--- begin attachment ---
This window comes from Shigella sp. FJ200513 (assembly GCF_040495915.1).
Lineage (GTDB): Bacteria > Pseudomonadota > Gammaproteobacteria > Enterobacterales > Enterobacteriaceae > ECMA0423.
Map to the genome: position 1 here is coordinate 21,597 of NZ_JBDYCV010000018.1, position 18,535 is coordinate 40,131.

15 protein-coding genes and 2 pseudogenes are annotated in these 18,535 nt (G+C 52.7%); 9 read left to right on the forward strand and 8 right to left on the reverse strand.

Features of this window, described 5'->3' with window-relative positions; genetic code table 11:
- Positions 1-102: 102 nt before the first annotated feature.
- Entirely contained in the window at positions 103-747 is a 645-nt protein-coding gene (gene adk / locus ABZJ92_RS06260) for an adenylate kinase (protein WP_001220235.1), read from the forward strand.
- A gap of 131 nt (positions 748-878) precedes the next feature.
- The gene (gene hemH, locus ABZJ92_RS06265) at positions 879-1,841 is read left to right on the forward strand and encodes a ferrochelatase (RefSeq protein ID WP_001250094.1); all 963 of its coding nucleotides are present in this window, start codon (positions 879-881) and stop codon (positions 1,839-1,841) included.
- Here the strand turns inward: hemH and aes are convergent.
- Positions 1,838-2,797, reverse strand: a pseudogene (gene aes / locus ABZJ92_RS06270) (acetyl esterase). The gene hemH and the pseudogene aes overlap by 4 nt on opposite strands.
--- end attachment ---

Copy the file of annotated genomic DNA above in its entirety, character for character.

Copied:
This window comes from Shigella sp. FJ200513 (assembly GCF_040495915.1).
Lineage (GTDB): Bacteria > Pseudomonadota > Gammaproteobacteria > Enterobacterales > Enterobacteriaceae > ECMA0423.
Map to the genome: position 1 here is coordinate 21,597 of NZ_JBDYCV010000018.1, position 18,535 is coordinate 40,131.

15 protein-coding genes and 2 pseudogenes are annotated in these 18,535 nt (G+C 52.7%); 9 read left to right on the forward strand and 8 right to left on the reverse strand.

Features of this window, described 5'->3' with window-relative positions; genetic code table 11:
- Positions 1-102: 102 nt before the first annotated feature.
- Entirely contained in the window at positions 103-747 is a 645-nt protein-coding gene (gene adk / locus ABZJ92_RS06260) for an adenylate kinase (protein WP_001220235.1), read from the forward strand.
- A gap of 131 nt (positions 748-878) precedes the next feature.
- The gene (gene hemH, locus ABZJ92_RS06265) at positions 879-1,841 is read left to right on the forward strand and encodes a ferrochelatase (RefSeq protein ID WP_001250094.1); all 963 of its coding nucleotides are present in this window, start codon (positions 879-881) and stop codon (positions 1,839-1,841) included.
- Here the strand turns inward: hemH and aes are convergent.
- Positions 1,838-2,797, reverse strand: a pseudogene (gene aes / locus ABZJ92_RS06270) (acetyl esterase). The gene hemH and the pseudogene aes overlap by 4 nt on opposite strands.